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Visualization and Comparison of Single and Combined Parametric and Nonparametric Discriminant Methods for Leukemia Type Recognition Based on Gene Expression



A gene expression data set, containing 3051 genes and 38 tumor mRNA training samples, from a leukemia microarray study, was used for differentiation between ALL and AML groups of leukemia. In this paper, single and combined discriminant methods were applied on the basis of the selected few most discriminative variables according to Wilks’ lambda or the leave-one-out error of first nearest neighbor classifier. For the linear, quadratic, regularized, uncorrelated discrimination, kernel, nearest neighbor and naive Bayesian classifiers, two-dimensional graphs of the boundaries and discriminant functions for diagnostics are presented. Cross-validation and leave-one-out errors were used as measures of classifier performance to support diagnosis coming from this genomic data set. A small number of best discriminating genes, from two to ten, was sufficient to build discriminant methods of good performance. Especially useful were nearest neighbor methods. The results presented herein were comparable with outcomes obtained by other authors for larger numbers of applied genes. The linear, quadratic, uncorrelated Bayesian and regularized discrimination methods were subjected to bagging or boosting in order to assess the accuracy of the fusion. A conclusion drawn from the analysis was that resampling ensembles were not beneficial for two-dimensional discrimination.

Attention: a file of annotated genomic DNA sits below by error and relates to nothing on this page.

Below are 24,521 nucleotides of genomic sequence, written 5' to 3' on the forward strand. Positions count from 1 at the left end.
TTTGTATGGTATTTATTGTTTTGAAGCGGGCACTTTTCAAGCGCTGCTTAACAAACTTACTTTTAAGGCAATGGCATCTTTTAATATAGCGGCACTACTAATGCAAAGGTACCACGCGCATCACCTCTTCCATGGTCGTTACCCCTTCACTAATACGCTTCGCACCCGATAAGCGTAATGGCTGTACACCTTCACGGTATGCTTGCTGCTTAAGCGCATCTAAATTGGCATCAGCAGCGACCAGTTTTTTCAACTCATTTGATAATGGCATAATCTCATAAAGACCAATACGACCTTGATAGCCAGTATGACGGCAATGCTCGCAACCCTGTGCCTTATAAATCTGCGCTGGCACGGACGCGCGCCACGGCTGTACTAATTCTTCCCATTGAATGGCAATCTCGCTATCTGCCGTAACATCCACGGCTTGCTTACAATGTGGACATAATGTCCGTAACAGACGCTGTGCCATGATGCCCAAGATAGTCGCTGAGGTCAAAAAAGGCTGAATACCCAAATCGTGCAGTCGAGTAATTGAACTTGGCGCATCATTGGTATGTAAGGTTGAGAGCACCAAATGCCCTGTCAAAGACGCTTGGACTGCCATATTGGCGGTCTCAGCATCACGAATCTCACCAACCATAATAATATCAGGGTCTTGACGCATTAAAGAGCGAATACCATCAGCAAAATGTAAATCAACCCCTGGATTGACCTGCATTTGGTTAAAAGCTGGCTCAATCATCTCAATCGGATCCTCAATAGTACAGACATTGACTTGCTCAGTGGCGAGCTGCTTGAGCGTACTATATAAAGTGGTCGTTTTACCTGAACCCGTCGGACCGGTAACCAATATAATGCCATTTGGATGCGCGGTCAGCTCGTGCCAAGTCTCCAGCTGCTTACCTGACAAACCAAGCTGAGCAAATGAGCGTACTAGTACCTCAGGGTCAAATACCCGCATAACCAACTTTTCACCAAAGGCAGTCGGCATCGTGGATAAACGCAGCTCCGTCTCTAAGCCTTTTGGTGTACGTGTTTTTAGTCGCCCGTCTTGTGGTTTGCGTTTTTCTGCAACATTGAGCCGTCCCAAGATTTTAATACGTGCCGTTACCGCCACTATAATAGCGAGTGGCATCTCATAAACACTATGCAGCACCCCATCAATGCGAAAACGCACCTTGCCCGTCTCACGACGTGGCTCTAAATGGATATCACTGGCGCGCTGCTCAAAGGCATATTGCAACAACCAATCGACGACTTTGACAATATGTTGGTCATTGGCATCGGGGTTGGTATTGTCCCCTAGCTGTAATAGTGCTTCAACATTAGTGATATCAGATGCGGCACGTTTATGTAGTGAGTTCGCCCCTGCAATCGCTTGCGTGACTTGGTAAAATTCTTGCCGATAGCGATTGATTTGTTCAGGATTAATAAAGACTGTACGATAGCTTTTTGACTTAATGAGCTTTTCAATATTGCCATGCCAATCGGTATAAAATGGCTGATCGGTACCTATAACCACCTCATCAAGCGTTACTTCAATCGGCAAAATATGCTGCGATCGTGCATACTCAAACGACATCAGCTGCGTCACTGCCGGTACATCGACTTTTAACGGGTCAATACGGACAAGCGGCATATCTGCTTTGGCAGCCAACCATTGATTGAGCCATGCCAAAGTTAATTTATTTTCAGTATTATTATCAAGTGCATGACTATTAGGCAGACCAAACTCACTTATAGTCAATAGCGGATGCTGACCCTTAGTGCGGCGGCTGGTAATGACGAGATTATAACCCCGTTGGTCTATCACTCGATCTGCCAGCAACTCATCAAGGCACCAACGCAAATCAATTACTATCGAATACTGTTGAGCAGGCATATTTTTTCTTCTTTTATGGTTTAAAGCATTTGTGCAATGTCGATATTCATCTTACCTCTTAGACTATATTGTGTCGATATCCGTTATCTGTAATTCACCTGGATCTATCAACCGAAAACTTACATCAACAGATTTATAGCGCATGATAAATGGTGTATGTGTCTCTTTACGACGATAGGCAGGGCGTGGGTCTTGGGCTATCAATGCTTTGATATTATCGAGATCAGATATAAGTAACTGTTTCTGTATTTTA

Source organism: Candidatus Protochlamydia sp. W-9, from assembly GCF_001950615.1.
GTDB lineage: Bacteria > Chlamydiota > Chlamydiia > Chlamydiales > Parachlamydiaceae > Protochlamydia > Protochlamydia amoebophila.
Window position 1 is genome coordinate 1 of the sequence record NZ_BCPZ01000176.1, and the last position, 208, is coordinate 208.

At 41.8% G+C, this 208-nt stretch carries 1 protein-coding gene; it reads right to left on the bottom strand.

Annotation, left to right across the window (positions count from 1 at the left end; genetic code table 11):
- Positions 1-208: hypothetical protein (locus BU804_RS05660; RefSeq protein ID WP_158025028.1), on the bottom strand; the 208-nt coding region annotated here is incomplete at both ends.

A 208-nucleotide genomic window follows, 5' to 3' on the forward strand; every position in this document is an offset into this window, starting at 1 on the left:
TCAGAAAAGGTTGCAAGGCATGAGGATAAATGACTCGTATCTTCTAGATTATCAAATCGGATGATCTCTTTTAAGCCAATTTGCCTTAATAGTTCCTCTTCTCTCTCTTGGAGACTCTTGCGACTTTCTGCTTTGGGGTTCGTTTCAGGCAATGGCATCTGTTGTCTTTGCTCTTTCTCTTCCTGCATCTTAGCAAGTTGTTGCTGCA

Frequenza di pubblicazione:
4 volte all'anno
Argomenti della rivista:
Philosophy, other